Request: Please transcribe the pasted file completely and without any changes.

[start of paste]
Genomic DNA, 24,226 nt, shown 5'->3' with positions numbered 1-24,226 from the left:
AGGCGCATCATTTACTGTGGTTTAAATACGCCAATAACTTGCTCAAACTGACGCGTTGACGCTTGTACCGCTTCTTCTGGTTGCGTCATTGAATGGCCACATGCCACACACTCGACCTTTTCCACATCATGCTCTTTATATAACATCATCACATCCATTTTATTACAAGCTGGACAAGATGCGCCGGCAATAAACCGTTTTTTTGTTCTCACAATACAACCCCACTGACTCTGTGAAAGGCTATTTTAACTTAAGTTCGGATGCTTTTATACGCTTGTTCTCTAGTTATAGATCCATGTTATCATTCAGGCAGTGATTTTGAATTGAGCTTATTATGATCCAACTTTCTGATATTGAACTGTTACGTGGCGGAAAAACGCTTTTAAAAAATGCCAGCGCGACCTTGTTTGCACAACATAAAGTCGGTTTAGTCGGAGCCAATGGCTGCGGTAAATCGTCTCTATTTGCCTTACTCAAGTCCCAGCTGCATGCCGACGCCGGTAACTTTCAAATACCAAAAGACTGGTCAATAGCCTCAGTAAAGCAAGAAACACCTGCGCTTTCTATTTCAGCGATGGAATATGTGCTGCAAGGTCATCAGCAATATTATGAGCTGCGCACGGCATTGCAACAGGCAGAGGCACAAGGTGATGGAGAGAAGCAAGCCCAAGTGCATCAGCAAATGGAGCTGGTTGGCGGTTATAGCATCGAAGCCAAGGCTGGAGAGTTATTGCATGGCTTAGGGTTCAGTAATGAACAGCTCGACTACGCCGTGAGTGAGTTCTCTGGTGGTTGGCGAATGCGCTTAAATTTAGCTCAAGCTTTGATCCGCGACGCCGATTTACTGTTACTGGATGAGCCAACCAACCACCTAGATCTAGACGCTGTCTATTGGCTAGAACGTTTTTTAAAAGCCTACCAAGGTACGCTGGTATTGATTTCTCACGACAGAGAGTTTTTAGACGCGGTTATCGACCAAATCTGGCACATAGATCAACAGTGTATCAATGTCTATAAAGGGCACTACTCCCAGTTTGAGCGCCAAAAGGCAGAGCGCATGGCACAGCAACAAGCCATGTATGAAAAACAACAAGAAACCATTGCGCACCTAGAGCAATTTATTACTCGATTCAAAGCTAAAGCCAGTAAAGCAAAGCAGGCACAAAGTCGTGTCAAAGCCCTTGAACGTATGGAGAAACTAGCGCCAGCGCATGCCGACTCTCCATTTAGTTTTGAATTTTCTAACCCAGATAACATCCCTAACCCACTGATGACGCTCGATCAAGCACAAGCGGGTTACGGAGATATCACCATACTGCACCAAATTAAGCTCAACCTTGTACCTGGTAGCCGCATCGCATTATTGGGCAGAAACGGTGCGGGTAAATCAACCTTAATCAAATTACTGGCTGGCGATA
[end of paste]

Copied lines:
Genomic DNA, 24,226 nt, shown 5'->3' with positions numbered 1-24,226 from the left:
AGGCGCATCATTTACTGTGGTTTAAATACGCCAATAACTTGCTCAAACTGACGCGTTGACGCTTGTACCGCTTCTTCTGGTTGCGTCATTGAATGGCCACATGCCACACACTCGACCTTTTCCACATCATGCTCTTTATATAACATCATCACATCCATTTTATTACAAGCTGGACAAGATGCGCCGGCAATAAACCGTTTTTTTGTTCTCACAATACAACCCCACTGACTCTGTGAAAGGCTATTTTAACTTAAGTTCGGATGCTTTTATACGCTTGTTCTCTAGTTATAGATCCATGTTATCATTCAGGCAGTGATTTTGAATTGAGCTTATTATGATCCAACTTTCTGATATTGAACTGTTACGTGGCGGAAAAACGCTTTTAAAAAATGCCAGCGCGACCTTGTTTGCACAACATAAAGTCGGTTTAGTCGGAGCCAATGGCTGCGGTAAATCGTCTCTATTTGCCTTACTCAAGTCCCAGCTGCATGCCGACGCCGGTAACTTTCAAATACCAAAAGACTGGTCAATAGCCTCAGTAAAGCAAGAAACACCTGCGCTTTCTATTTCAGCGATGGAATATGTGCTGCAAGGTCATCAGCAATATTATGAGCTGCGCACGGCATTGCAACAGGCAGAGGCACAAGGTGATGGAGAGAAGCAAGCCCAAGTGCATCAGCAAATGGAGCTGGTTGGCGGTTATAGCATCGAAGCCAAGGCTGGAGAGTTATTGCATGGCTTAGGGTTCAGTAATGAACAGCTCGACTACGCCGTGAGTGAGTTCTCTGGTGGTTGGCGAATGCGCTTAAATTTAGCTCAAGCTTTGATCCGCGACGCCGATTTACTGTTACTGGATGAGCCAACCAACCACCTAGATCTAGACGCTGTCTATTGGCTAGAACGTTTTTTAAAAGCCTACCAAGGTACGCTGGTATTGATTTCTCACGACAGAGAGTTTTTAGACGCGGTTATCGACCAAATCTGGCACATAGATCAACAGTGTATCAATGTCTATAAAGGGCACTACTCCCAGTTTGAGCGCCAAAAGGCAGAGCGCATGGCACAGCAACAAGCCATGTATGAAAAACAACAAGAAACCATTGCGCACCTAGAGCAATTTATTACTCGATTCAAAGCTAAAGCCAGTAAAGCAAAGCAGGCACAAAGTCGTGTCAAAGCCCTTGAACGTATGGAGAAACTAGCGCCAGCGCATGCCGACTCTCCATTTAGTTTTGAATTTTCTAACCCAGATAACATCCCTAACCCACTGATGACGCTCGATCAAGCACAAGCGGGTTACGGAGATATCACCATACTGCACCAAATTAAGCTCAACCTTGTACCTGGTAGCCGCATCGCATTATTGGGCAGAAACGGTGCGGGTAAATCAACCTTAATCAAATTACTGGCTGGCGATA